By Charlie Bermant and Leah Leach
Peninsula Daily News
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“BPA hasn’t told us whether its power can be used for marijuana grow operations,” said Phil Lusk, Port Angeles deputy director of the city’s power and telecommunications system.
A BPA spokesman said only that the agency’s director is considering how to handle the discrepancy between state and federal law and would not say what decision is under consideration.
“We are exploring the issues related to supplying power and other services to customers serving marijuana grow operations,” said Mike Hansen, speaking from Portland, Ore.
“It’s too early to discuss potential policy implications.”
BPA provides about one-third of the electrical power in the Northwest. Most of its customers are public utility districts.
On the Peninsula, Clallam and Jefferson public utility districts and the city of Port Angeles buy BPA power.
Since the nonprofit BPA is a federal agency, “BPA and its employees cannot knowingly violate federal law,” Hansen said.
“The Controlled Substance Act of 1970 lists marijuana as a Schedule 1 controlled substance and the federal law remains unchanged,” he added.
“We’re beginning to look at what the potential impacts may be.”
There is no date for the administrator’s decision, he said.
In the meantime, public utilities are investigating.
Last week, the Jefferson County Public Utility District commissioners considered a possible preemptive action on a policy, but decided against it, saying they would take a “wait and see” position until there is a ruling.
“When we sell power, we don’t ask the customer what they are going to use it for,” PUD manager Jim Parker said prior to the Tuesday meeting.
“We aren’t into enforcing land use or drug regulations. We will sell you the power until we are told we cannot.”
Said Commissioner Wayne King at the Jefferson County PUD meeting: “Bonneville is thinking about limiting the power to be sold to marijuana groups but that doesn’t mean they are going to do it.
“We are in the power business, and we don’t do the enforcement. If Bonneville says we can’t do it, you’ll see us pass a resolution.
“But marijuana is here to stay,” King added.
“You have to realize that this isn’t just a couple of old hippies in the 1960s growing pot.
“This is a big money deal.”
Clallam County PUD, also a BPA customer, is studying the issue at a staff level, according to spokesman Mike Howe.
“Commissioners will be looking at something in the near future,” he said, adding a plan could go before them in August or September.
“We have no deadline,” Howe said. “We want to make sure it is done well.”
Port Angeles also is waiting for a decision.
“If they rule it’s illegal, we will need to follow their direction,” Lusk said.
Washington voters in November 2012 approved I-502, which allows the recreational use of marijuana in the state.
In a June 4 letter to the Benton Rural Electric Association in Mill Creek, which is 20 miles from downtown Seattle, BPA counsel Mary Jensen said that federal power cannot be used for any illegal activity or purpose, but there is no simple answer given the contradictory regulations regarding the legality of marijuana.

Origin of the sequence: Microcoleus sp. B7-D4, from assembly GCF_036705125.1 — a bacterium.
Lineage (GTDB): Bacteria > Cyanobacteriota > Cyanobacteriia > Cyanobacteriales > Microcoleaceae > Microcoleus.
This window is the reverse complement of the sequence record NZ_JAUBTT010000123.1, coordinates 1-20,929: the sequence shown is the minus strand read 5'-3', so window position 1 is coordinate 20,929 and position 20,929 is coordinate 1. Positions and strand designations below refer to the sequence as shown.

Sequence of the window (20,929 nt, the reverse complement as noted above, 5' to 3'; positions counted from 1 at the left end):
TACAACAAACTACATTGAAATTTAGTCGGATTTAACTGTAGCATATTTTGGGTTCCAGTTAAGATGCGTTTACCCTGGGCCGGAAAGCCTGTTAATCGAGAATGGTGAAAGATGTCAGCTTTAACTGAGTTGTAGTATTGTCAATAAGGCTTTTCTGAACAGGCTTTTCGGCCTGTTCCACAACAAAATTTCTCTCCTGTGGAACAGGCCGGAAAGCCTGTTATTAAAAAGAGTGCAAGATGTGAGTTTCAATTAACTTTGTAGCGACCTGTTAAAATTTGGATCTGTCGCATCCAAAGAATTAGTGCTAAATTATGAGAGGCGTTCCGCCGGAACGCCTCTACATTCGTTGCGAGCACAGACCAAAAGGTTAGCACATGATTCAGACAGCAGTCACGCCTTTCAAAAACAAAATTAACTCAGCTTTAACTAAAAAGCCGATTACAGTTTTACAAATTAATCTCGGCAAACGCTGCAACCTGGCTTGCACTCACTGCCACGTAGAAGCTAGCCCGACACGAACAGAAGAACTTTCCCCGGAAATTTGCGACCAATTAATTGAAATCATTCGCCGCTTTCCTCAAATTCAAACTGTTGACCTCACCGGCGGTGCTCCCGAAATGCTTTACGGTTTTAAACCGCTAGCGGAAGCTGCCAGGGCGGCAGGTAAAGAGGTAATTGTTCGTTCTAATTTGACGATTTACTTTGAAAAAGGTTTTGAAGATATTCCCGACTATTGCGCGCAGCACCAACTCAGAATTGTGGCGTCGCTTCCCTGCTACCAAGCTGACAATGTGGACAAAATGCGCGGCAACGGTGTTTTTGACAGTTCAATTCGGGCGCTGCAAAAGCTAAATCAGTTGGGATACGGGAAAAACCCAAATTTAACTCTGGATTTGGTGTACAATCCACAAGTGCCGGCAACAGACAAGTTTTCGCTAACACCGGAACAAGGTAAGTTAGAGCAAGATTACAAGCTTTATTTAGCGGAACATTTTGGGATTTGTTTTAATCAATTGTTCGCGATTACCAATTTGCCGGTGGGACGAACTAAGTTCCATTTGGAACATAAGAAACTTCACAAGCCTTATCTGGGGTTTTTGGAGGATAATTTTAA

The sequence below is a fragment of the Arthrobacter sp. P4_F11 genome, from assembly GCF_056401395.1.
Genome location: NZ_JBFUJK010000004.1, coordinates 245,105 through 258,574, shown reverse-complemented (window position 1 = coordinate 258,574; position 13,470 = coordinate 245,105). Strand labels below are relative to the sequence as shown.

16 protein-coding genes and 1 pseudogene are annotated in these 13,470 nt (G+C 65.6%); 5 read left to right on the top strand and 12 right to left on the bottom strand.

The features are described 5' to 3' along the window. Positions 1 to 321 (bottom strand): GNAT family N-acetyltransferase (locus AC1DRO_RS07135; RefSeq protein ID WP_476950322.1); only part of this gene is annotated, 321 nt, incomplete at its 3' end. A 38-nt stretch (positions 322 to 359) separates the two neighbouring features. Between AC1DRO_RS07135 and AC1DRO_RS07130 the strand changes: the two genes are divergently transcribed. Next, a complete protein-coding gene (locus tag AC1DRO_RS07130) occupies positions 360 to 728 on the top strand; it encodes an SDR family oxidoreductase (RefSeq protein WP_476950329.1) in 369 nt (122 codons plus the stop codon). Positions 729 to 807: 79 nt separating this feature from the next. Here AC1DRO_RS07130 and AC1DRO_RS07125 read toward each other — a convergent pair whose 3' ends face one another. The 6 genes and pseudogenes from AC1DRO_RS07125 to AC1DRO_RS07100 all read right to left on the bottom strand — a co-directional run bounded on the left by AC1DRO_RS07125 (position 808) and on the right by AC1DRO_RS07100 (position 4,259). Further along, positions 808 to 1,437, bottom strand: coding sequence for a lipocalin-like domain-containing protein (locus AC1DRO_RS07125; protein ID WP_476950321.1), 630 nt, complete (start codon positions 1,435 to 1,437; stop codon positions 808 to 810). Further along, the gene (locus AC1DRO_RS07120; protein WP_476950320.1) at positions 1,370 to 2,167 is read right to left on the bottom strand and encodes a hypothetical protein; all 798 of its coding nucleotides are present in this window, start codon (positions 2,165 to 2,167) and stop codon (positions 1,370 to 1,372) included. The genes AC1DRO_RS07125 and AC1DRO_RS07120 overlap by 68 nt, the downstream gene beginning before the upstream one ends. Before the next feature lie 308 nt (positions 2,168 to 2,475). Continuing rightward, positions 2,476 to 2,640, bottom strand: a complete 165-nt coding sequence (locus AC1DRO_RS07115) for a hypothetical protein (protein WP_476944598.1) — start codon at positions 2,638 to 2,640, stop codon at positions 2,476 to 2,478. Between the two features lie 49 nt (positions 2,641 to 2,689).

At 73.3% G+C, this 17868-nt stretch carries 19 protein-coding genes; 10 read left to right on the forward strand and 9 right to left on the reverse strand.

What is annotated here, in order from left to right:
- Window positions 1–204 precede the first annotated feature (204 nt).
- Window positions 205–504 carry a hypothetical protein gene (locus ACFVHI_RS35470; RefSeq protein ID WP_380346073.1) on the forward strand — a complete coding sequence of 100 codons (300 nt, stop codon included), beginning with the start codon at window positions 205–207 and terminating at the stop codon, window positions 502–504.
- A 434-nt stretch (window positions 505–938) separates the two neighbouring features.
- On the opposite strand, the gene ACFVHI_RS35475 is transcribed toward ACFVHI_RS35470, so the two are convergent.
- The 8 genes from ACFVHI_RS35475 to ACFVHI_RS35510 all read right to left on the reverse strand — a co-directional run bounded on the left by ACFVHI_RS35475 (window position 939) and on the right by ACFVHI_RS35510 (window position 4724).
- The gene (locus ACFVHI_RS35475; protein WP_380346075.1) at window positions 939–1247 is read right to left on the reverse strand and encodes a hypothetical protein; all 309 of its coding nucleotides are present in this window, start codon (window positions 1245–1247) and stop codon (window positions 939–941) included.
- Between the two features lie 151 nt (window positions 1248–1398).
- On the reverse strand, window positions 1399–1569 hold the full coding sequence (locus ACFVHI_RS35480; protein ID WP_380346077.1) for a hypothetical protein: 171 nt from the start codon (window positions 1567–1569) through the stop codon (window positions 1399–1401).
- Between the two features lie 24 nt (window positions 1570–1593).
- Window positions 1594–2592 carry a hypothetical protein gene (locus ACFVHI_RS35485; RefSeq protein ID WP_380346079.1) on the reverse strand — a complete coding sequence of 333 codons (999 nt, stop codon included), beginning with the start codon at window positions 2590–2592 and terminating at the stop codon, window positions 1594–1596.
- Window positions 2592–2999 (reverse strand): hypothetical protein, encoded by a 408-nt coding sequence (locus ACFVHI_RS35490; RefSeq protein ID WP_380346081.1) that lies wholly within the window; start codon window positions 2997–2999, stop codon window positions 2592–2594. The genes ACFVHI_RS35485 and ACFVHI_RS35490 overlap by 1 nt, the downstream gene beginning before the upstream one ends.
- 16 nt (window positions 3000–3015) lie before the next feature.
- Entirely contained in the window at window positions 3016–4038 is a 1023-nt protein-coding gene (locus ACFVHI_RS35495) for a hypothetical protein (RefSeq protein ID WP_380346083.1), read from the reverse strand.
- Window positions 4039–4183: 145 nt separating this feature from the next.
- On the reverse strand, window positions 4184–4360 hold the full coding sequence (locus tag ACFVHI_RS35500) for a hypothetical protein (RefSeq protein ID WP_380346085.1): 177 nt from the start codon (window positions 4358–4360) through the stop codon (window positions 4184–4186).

“We are trying to reconcile the difference between a state law and a federal law as quickly as possible,” Hansen said.
“When we make a policy decision on this, we will let all our customers in the region know.”
Hansen said there is no timetable for the decision and no immediate action planned.
In May, the U.S. Interior Department announced that marijuana growers cannot use federal irrigation water to cultivate cannabis.
“We believe BPA will serve us power to serve our customers,” Howe said.
“We’re really just now diving into this. We want to make sure we are legally protected if the administration said we’re not.”
If BPA decides its electrical power cannot be used for marijuana grows, then public utilities could serve such businesses if they provide power purchased from some other source.
Jefferson County PUD officials said that would require a separate billing structure.
Port Angeles’ Lusk said it wouldn’t have to be that complicated.
“We could determine the percentage of our customers who are involved in grow operations, like 5 percent, and purchase that percentage from another source,” Lusk said.
Supplying power to marijuana grow operations is nothing new, Leo Boyd told Jefferson PUD commissioners last week, since “people have been growing this stuff around here for years.”
The rules change, however, with disclosure.
“We don’t know for sure that people are growing things or doing things illegally now,” Howe said.
“But if we know what the business is, we would knowingly be supplying power and taking money from something that is illegal at the federal level.”
Sharon Hall of Chimacum told Jefferson County PUD commissioners that the district should proceed “very carefully” in their sales to marijuana grow operations.
“New businesses fail,” Hall said. “Maybe there should be a bond that these people pay so we don’t get stuck with the bill.”
Hall, who said she was speaking on her own behalf, is a member of the Residents for Responsible Regulation which has lobbied Jefferson County government to impose stricter permitting for grow operations.
Commissioner Barney Burke said that without BPA action, a grow operation would be treated like any other customer.
“We don’t look at people’s business plans,” he said.
“When they sign up for service, we check their credit.
“If they don’t pay, we shut their power off.”
Jefferson County Editor Charlie Bermant can be reached at 360-385-2335 or email@example.com.
Managing Editor/News Leah Leach can be reached at 360-417-3531 or at firstname.lastname@example.org.